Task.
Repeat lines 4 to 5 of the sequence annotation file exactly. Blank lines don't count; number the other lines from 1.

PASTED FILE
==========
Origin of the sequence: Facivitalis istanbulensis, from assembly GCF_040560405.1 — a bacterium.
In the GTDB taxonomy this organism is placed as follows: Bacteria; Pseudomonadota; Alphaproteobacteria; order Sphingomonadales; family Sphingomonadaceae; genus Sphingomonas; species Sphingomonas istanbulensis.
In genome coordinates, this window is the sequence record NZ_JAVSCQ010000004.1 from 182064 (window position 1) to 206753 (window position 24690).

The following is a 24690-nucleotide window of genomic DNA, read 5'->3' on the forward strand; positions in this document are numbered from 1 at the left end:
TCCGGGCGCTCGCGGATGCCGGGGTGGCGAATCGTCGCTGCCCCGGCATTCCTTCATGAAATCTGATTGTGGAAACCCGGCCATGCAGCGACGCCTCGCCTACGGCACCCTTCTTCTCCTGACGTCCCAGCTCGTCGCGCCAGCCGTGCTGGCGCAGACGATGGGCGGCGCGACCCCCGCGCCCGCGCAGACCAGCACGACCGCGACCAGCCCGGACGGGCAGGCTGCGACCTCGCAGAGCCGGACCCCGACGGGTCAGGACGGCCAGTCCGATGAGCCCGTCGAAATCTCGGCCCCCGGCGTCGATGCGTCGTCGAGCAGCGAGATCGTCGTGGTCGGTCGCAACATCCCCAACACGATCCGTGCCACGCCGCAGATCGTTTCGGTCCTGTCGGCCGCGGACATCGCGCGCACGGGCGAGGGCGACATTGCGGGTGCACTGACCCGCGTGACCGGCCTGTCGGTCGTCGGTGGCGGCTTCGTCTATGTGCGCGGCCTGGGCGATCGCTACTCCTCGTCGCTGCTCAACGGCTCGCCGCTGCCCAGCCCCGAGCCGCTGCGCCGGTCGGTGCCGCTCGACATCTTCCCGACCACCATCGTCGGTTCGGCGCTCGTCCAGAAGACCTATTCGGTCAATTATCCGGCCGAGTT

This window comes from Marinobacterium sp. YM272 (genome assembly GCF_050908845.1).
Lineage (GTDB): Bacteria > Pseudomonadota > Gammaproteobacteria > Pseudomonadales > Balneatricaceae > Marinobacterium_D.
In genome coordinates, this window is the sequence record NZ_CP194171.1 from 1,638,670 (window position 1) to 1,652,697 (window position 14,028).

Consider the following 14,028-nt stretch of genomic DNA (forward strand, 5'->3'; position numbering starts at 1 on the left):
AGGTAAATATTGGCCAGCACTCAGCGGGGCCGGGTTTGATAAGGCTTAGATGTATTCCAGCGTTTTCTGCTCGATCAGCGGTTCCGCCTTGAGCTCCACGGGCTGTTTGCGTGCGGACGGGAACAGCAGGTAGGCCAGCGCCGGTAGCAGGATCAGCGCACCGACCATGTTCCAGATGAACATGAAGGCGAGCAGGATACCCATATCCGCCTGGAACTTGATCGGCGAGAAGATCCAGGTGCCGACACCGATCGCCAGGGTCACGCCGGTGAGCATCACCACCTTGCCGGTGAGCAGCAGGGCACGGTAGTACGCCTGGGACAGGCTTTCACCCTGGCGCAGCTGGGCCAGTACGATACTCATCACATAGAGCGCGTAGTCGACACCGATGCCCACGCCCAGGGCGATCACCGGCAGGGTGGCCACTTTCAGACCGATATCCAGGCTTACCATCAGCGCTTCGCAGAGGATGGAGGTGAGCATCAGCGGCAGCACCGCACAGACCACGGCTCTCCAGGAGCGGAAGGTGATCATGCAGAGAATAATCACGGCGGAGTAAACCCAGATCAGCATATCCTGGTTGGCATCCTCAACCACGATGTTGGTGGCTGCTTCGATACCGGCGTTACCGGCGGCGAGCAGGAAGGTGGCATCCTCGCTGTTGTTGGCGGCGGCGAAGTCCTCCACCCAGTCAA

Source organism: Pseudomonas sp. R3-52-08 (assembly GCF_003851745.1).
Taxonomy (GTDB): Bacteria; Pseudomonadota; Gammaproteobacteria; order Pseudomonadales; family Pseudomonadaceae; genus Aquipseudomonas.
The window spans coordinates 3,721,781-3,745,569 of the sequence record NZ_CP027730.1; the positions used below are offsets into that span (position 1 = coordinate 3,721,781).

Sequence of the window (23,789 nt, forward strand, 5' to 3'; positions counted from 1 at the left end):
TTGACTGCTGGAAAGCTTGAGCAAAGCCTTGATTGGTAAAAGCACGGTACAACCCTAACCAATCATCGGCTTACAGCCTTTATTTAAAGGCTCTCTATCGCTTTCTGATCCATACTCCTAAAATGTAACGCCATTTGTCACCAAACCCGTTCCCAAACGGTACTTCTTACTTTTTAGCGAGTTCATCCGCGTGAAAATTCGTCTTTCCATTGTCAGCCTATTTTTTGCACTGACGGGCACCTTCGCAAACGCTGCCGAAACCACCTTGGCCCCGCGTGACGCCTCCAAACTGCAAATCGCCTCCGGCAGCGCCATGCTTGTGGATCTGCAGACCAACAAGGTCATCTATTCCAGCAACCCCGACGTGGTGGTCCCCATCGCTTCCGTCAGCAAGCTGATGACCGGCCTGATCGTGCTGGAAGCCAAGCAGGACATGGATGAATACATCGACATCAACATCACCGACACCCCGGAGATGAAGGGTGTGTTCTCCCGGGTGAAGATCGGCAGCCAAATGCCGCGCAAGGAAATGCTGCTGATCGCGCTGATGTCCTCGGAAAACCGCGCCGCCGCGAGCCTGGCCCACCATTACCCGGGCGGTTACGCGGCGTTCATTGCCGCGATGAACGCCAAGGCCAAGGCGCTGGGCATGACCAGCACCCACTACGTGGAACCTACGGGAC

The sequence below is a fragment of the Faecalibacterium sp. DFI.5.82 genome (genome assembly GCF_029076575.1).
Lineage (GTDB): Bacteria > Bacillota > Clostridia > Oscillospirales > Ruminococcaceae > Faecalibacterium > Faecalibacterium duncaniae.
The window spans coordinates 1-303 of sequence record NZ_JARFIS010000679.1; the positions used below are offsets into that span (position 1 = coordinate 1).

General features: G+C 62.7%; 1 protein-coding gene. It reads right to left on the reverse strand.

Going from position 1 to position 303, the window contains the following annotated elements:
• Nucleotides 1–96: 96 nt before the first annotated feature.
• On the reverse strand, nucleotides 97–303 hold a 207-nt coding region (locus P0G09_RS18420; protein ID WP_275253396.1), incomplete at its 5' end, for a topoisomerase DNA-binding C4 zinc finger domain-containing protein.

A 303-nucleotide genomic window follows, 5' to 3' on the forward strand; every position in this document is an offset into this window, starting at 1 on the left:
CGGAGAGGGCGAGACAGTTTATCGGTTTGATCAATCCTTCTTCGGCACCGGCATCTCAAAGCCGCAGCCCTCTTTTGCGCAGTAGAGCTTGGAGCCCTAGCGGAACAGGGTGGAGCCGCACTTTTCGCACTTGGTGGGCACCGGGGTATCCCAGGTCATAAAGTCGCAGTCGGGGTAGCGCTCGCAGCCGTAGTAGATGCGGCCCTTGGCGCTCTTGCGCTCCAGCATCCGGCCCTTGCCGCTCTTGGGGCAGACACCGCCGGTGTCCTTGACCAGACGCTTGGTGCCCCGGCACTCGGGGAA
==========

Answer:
The following is a 24690-nucleotide window of genomic DNA, read 5'->3' on the forward strand; positions in this document are numbered from 1 at the left end:
TCCGGGCGCTCGCGGATGCCGGGGTGGCGAATCGTCGCTGCCCCGGCATTCCTTCATGAAATCTGATTGTGGAAACCCGGCCATGCAGCGACGCCTCGCCTACGGCACCCTTCTTCTCCTGACGTCCCAGCTCGTCGCGCCAGCCGTGCTGGCGCAGACGATGGGCGGCGCGACCCCCGCGCCCGCGCAGACCAGCACGACCGCGACCAGCCCGGACGGGCAGGCTGCGACCTCGCAGAGCCGGACCCCGACGGGTCAGGACGGCCAGTCCGATGAGCCCGTCGAAATCTCGGCCCCCGGCGTCGATGCGTCGTCGAGCAGCGAGATCGTCGTGGTCGGTCGCAACATCCCCAACACGATCCGTGCCACGCCGCAGATCGTTTCGGTCCTGTCGGCCGCGGACATCGCGCGCACGGGCGAGGGCGACATTGCGGGTGCACTGACCCGCGTGACCGGCCTGTCGGTCGTCGGTGGCGGCTTCGTCTATGTGCGCGGCCTGGGCGATCGCTACTCCTCGTCGCTGCTCAACGGCTCGCCGCTGCCCAGCCCCGAGCCGCTGCGCCGGTCGGTGCCGCTCGACATCTTCCCGACCACCATCGTCGGTTCGGCGCTCGTCCAGAAGACCTATTCGGTCAATTATCCGGCCGAGTT